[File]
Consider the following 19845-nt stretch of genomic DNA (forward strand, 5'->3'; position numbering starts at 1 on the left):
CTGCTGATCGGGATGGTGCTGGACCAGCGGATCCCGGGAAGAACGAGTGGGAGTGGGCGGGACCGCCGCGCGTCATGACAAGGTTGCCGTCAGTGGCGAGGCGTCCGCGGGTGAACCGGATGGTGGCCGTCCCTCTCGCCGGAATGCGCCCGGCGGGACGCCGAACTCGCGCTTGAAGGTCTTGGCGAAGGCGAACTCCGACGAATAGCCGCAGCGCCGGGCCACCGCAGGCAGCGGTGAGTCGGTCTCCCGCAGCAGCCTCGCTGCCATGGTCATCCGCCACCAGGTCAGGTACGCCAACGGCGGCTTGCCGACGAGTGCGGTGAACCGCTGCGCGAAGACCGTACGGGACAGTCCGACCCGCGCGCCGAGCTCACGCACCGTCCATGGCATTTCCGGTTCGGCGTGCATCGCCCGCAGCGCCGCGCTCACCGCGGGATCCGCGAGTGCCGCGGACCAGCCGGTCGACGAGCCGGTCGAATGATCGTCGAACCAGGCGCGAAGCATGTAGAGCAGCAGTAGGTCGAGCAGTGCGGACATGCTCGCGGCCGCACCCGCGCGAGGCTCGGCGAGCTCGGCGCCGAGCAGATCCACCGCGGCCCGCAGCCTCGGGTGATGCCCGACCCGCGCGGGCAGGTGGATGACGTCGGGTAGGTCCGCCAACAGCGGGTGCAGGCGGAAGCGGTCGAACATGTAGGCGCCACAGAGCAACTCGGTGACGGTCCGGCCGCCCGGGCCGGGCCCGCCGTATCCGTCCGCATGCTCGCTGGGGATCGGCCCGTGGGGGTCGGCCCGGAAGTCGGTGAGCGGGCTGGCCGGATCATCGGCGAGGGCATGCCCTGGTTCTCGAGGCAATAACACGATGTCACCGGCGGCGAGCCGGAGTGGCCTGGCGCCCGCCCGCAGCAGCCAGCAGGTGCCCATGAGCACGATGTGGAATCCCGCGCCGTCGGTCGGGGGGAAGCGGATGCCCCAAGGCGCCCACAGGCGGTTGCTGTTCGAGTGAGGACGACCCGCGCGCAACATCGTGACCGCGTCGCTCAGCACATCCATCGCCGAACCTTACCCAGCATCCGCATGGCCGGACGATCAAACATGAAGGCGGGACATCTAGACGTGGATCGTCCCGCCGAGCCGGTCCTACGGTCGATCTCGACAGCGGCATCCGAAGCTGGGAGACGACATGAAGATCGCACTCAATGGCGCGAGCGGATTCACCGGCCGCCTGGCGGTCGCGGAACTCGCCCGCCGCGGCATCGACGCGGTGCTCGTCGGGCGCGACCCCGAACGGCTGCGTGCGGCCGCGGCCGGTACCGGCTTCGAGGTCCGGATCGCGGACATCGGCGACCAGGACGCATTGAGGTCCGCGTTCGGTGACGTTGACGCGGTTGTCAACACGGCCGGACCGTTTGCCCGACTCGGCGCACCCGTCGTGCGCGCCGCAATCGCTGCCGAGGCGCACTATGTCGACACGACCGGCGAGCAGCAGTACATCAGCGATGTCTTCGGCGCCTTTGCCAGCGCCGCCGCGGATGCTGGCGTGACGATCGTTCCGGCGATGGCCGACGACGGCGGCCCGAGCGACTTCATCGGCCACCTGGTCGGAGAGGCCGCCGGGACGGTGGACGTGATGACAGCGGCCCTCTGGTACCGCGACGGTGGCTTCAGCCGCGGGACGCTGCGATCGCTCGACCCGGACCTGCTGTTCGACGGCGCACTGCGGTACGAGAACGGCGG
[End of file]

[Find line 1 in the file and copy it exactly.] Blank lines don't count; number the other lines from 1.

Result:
Consider the following 19845-nt stretch of genomic DNA (forward strand, 5'->3'; position numbering starts at 1 on the left):